Can Sicilian literature spur young people to give their best, in an age dominated by precariety and deformed by the dilemma of post-truth and the devaluation of a globalized but increasingly fragmented culture?
We interviewed Annalisa Arcoleo, a filmmaker and journalist at his first novel, to understand how to preserve and enhance the values of a land that for centuries has communicated beauty and tradition in a game where faces and dreams are sometimes confused and sometimes collide with the reality of Italy.
I. Dear Annalisa, tell us briefly about Runk – A Life in 30 Days: Where did the idea come from and, above all, the vocation to publish a book?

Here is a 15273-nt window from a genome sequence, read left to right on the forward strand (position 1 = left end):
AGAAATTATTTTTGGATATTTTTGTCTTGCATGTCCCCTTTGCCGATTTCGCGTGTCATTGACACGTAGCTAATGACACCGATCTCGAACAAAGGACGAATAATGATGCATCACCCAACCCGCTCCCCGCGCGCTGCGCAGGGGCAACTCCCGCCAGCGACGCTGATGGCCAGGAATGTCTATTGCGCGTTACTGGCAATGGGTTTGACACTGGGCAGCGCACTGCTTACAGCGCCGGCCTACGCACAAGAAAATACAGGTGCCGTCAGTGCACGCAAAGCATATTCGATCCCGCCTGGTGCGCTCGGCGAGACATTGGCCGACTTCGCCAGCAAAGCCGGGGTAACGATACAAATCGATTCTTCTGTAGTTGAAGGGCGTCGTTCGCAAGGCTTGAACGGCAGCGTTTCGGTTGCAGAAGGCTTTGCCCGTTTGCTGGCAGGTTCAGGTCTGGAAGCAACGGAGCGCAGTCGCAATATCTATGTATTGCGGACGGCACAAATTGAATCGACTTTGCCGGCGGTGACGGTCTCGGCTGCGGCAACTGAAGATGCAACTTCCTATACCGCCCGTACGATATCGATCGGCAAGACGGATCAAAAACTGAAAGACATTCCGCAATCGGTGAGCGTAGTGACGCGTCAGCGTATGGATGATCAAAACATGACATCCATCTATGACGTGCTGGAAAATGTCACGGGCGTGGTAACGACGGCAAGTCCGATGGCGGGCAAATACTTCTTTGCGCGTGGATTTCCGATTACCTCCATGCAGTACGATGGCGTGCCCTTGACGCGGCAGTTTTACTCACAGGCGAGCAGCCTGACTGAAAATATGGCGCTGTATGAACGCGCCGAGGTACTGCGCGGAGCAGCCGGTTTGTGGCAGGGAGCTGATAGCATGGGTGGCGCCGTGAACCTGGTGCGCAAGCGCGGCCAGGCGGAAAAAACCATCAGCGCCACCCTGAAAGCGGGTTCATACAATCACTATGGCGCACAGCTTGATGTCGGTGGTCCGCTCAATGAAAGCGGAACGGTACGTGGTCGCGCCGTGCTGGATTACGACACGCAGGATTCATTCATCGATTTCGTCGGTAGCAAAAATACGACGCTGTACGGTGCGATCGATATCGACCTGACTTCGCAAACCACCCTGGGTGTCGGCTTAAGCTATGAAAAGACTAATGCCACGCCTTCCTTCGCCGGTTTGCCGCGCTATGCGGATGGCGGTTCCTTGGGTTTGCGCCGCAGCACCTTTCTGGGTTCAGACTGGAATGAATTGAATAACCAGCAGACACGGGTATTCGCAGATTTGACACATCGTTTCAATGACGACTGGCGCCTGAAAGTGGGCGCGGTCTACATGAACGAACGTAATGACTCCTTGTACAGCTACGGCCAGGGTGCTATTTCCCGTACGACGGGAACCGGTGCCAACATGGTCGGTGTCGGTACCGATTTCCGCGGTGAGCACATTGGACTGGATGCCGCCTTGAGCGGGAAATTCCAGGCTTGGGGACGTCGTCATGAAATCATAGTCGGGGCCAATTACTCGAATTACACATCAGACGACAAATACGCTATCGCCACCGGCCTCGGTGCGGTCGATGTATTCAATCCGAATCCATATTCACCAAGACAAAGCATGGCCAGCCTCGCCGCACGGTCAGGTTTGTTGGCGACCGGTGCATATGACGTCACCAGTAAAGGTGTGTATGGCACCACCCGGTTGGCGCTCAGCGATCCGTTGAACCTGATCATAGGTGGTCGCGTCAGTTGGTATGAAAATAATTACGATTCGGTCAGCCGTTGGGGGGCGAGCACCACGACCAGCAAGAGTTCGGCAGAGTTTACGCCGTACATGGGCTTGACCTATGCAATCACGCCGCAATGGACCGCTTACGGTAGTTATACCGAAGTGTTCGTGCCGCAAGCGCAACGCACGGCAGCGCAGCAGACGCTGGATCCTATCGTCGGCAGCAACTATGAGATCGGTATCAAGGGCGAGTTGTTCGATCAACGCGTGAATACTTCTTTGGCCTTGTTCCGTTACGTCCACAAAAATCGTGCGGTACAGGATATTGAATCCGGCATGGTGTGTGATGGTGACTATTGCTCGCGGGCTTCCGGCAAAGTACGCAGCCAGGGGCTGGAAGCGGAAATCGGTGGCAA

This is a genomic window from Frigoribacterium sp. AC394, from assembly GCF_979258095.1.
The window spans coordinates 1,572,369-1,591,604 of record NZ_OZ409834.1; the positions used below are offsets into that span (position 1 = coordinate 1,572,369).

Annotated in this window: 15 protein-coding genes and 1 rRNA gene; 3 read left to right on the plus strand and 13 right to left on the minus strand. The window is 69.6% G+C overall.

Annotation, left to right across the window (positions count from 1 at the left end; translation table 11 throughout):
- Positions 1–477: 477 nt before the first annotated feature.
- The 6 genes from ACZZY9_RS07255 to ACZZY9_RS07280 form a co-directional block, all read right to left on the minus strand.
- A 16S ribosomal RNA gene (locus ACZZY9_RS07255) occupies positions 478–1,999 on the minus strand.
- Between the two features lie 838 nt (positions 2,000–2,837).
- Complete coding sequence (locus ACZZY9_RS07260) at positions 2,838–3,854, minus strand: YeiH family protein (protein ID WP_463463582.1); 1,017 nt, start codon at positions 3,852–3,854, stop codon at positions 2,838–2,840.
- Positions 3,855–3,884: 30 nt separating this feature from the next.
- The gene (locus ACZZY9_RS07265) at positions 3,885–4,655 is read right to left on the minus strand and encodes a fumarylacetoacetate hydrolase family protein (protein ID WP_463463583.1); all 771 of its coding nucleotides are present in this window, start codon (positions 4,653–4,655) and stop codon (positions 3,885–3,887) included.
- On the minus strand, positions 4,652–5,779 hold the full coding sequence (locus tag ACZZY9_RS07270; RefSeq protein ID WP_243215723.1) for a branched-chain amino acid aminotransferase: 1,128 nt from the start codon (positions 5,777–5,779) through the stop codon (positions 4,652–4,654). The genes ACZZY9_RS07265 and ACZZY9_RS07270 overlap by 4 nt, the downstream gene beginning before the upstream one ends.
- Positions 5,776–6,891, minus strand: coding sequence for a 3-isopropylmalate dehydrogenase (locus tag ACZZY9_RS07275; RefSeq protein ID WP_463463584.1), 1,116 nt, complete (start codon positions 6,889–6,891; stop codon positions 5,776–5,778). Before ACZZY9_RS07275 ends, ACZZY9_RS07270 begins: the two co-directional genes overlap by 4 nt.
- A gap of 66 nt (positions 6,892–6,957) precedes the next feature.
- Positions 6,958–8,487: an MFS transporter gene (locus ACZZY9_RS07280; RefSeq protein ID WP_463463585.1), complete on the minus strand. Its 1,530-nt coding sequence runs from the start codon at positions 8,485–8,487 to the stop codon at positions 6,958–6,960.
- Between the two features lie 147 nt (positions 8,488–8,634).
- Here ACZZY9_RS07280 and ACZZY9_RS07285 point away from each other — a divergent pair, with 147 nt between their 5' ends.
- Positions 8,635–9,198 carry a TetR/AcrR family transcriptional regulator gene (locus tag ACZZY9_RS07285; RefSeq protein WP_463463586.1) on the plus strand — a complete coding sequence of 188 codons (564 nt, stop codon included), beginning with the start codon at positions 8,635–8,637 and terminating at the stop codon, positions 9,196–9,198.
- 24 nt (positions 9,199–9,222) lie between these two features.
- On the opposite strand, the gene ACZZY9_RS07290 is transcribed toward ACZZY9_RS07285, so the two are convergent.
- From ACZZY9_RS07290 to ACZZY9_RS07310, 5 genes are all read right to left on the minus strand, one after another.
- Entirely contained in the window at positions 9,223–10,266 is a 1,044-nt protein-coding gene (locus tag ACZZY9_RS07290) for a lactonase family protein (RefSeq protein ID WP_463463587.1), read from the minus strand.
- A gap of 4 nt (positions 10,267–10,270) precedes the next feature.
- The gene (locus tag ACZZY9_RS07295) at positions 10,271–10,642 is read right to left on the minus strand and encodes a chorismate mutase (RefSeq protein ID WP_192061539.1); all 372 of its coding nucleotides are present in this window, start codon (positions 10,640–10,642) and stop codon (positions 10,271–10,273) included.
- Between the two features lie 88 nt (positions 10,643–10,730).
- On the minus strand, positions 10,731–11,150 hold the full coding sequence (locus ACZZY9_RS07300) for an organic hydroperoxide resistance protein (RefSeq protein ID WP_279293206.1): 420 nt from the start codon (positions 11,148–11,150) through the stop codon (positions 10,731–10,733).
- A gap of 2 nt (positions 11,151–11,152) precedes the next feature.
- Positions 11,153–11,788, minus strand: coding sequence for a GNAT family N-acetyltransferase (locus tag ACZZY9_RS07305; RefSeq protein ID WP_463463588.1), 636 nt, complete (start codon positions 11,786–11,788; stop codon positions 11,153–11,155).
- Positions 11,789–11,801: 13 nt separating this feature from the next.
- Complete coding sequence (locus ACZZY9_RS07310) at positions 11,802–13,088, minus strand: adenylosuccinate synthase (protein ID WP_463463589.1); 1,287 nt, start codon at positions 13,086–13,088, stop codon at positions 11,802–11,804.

The passion for writing is born with me, there is not a time of my life that I remember having passed without a story in the head I didn’t want to write down! Telling stories in whatever form has always been my goal and my greatest passion: not just books; I’ve come to journalism starting from Palermo and writing movie reviews for a magazine. Meanwhile, I have deepened the field of cinema and screenwriting graduating from Cincta’s ACT as a filmmaker. They seem like disagreeable things, but listening to people, interviewing them, getting into such a close part of their lives is extremely connected to writing. Stories can exists only as an everyday life proof, so if you want to tell them you have to learn as much as you can from your daily agenda. My love for cinema also helped me to imagine my stories as if they were literally projected into my head. Runk does not start from a particular story: after listening and interviewing people over years, I realized that there is a common theme which I would never considered to be worth a tale, the waste of time. We think we can always postpone anything, whether it’s a trip or a coffee with a friend; Or worse, we tell ourselves that accepting a momentary change of journey in our lives (e.g. getting a job we don’t like) will not divert us from following our passions. We have to understand that there’s no need of burying our dreams of a satisfying job to obtain a decent pay. Runk just wants to make it clear that we can fulfill our dreams being what we really are. This is what Mario Galanti, main character of the book, dreams of, after having dreamed a child pronouncing the words “thirty days”. After questioning himself on what it means to have the last month of life, he realizes he have been wasting his thirty-five years, but he also realizes that it is never too late to recover.